- Is Material to the Legal Issues in the Appeal: The pro se appellant is not too likely to understand what the legal issues are in an IRA appeal, so simply generally referring to the term does not assist the pro se or the representative who has little experience with complex jurisdictional issues in IRA cases. So, to educate the pro se, state what the legal issues are in an IRA case and tell the pro se the need to explain the connection between the nonconclusory allegations and the legal issues in the appeal, as defined by the Board regulation. Do the same for constructive adverse action appeals. Give examples.

Mr. Broida further urges the Board to use "plain English calculated to be understood in the context of a particular case" in its regulations given the number of pro se appellants before the Board. The full text of Mr. Broida's comments can be read here.

For more on MSPB law and procedure, see Broida on MSPB Practice, a component of Dewey's Civil Service Advocacy Series training videos, now available for purchase; MSPB Discovery Forms for Agency Representatives; and MSPB Basics: The Agency Edition and MSPB Basics: A Brief Guide for the Distressed and Perplexed by Broida.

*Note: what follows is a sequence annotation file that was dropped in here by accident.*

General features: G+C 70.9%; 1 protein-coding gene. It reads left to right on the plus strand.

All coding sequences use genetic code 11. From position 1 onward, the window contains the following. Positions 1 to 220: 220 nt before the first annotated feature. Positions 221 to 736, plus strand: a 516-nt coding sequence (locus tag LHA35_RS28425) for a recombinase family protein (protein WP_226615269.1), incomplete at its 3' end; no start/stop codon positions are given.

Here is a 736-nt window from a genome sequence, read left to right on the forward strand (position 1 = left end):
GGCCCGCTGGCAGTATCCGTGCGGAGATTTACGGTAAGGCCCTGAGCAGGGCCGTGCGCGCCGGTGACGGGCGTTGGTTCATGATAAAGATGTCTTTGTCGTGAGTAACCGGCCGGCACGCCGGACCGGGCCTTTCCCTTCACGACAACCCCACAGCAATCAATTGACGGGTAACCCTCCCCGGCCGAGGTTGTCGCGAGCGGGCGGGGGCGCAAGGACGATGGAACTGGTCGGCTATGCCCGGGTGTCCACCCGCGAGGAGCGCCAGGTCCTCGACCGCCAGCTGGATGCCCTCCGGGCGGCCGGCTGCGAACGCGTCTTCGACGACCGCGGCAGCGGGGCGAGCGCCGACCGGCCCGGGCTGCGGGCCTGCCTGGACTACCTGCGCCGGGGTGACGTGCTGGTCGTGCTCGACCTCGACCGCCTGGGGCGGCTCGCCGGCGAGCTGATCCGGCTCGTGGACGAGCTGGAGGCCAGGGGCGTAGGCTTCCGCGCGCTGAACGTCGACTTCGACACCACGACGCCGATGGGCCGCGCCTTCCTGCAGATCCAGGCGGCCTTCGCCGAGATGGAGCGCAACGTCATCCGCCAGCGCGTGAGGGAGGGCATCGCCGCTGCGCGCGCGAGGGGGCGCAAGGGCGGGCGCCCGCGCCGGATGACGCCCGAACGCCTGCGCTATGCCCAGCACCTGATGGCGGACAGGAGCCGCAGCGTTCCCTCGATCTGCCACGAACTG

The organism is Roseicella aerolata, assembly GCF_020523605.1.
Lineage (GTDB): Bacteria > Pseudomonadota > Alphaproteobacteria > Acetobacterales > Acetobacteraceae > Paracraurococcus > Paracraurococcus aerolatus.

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OPM v. Miller and MSPB,
2014-119 (2014)

by Natania Davis

Last week, the Federal Circuit granted OPM's petition for review of the MSPB's final order in Miller v. Dept. of Interior, 2013 MSPB 94 (2013), involving Miller's removal for "failure to accept a management directed reassignment," where the Board revised its analysis of such cases. Miller held that an agency must prove "that the reassignment was required because the agency had eliminated or had no need for the appellant's continued performance in her former position or because it needed to address the appellant's performance problems in her former position." The Department of Interior "failed to provide a 'rational basis' for requiring the appellant to accept the geographic reassignment", according to the Board, and the agency instead invoked its discretion to reassign her as a "veil" to effect her separation. Reversing Miller's removal, the Board found that her termination did not promote service efficiency.

Stay tuned for the Federal Circuit's take on the Board's analysis.

For more on agency disciplinary actions, order your copy of the 2014 editions of MSPB Charges and Penalties by Fowler and Vitaro (available in May) and Uncivil Servant by Wiley (available now). Also available now: Adverse Actions and Performance-Based Actions: Process, Law and Cases, Guidance and Pitfalls by Fowler and Vitaro and Adverse Action: A Guide for Federal Managers and Personnel Specialists by Courm.